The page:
Sunday, July 22, 2012

Where Was God During the Dark Knight Massacre?

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I want to be a writer because I sincerely believe that words have the power to change lives, but as I’ve had time to reflect over the weekend, I can’t imagine that even the most eloquent of statements would make me, or anyone else, feel any better. 

I was born in Aurora Hospital and raised down the road. I didn’t know anyone who was shot or terrorized the night of The Dark Knight Massacre, but it feels like the Columbine shootings all over again. As a community we mourned for years over the early deaths of those high school students. Just as we all were then, I’m angry, confused, and heartbroken by James Holmes’ murderous rampage.  

I don’t know about you, but I can’t stop thinking about how scary it would have been to be trapped in a movie theater; leaving either wounded, dead, grateful to be alive or wondering why I was spared and others weren’t.

Would I have tried to run? Would I have tried to hide? Would I have tried to save someone else? I think these are the kinds of questions we all ask ourselves when tragedy strikes. 

After the initial shock wears off, we start asking the “why” questions. Why did this happen? Why would someone murder innocent people, especially children? 

Then, as I know I did after the Columbine tragedy, with a little more time to process the suffering of the victims and all associated, many of us as “how.” How could anyone do this? Mental illness, maybe? I’m not sure, though, that there is a good reason or answer to the how or why questions. 

However, there is one question with which we have to contend when faced with tragedy, perhaps the biggest question of all:

How could God let this happen? 

I’m going to say it first, loud and clear, that I am a follower of Christ and I believe that above all, God is a loving being as well as an all powerful. I wholeheartedly believe that we are all fearfully and wonderfully made and that He cherishes each of us. I think He delights in our happiness and that He created us for a relationship with Him because He is the source of all joy, peace, and love. But because of the intense love God feels for us, I think, like any loving parent does, He hurts when we hurt, He suffers when we suffer. 

“But, wait,” I hear you interrupt, “If He loves us and He is supposedly all powerful, why doesn’t He stop us, and even Himself, from suffering?”

The answer is this: God isn’t playing a big game of The Sims, He has given us the power to choose how to live our lives. Because He created us for a relationship with Him, He knew that because the word “relationship” itself implies a two way street, He had no choice but to let us have that option—to love Him or not, to live our lives the way we deem right. For, love is not love without both parties making the choice and having the ability to choose that love.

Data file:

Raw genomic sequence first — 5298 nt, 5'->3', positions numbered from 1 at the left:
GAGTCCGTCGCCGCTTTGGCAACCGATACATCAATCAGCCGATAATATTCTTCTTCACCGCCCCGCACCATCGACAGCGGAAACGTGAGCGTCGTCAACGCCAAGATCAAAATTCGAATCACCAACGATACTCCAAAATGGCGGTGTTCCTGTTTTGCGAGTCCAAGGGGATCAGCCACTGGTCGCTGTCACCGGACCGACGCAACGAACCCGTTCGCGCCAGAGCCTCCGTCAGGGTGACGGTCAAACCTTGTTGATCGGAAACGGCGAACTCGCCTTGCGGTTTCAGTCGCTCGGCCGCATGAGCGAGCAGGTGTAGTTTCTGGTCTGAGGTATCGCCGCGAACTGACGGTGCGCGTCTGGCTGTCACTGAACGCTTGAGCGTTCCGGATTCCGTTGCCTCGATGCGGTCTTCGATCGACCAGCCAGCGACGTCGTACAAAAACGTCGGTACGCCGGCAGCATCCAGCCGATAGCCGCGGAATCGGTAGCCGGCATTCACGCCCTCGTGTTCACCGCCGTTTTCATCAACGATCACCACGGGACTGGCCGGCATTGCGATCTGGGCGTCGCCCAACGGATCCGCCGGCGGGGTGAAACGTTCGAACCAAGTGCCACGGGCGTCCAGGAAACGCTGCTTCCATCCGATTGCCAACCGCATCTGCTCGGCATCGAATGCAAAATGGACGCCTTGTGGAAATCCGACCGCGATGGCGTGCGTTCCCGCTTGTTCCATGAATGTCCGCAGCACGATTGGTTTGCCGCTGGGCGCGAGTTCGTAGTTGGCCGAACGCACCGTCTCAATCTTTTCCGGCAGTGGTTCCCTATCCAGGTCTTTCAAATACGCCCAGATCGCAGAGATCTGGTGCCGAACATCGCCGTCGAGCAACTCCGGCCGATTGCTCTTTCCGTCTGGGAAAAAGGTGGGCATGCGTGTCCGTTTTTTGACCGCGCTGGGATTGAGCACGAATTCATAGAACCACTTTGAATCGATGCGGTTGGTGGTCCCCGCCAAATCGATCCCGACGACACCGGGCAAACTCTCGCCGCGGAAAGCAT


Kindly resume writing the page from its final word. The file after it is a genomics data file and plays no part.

Therefore, God has to allow us not to love Him, not to live in peace with Him, and as a human race, I believe we’ve been free to make that choice ever since a young man and woman chose to take a bite of a forbidden fruit in a beautiful garden many years ago. As much as it pains God, and us, I think that He HAS to allow suffering and HAS to allow us to make terrible decisions because if He didn’t, the choice of how to live our lives wouldn’t be ours. Furthermore, if He prevented us from suffering or sinning, from a Biblical perspective, He would negate the purpose of our existence.

That said, I also believe that God sovereign and is fully just; meaning He makes all things right in the big picture. I have to believe that whatever happens in our lives, in the end, God makes all things good—whether in this life or the next. While the relationship with Him is of the upmost importance, in the end those who deserve their just reward will receive it and those who deserve their just punishment will receive it as well. I have to believe that regardless of the suffering and evil we experience in the world, God has a plan to honor our choices, but also to heal our wounds and bring justice to both those who suffer and cause suffering.  

I would argue that God was fully present on Friday night in Aurora, Colorado. While He may have known it was coming, I can sense that He ached over the state of James Holmes’ heart and mind, I feel that He felt the pain of the victims, and I would be willing to bet, however it would be noncorporeally possible, that He shed tears over the loss of life and injustice of the whole night. 

In a way, to me at least, knowing that the God who created the sun and the stars is mourning with us and through us makes our suffering seem significant; knowing that He cares and values the fragility of our hearts. In my despair, however, I am comforted to know that in the end LOVE wins.

Nicole Jeannette


Nicole Louise said...

This is beautiful... I love your idea on the two way street on a relationship!

Olivia said...

beautifully written! thanks for your sweet comment on my blog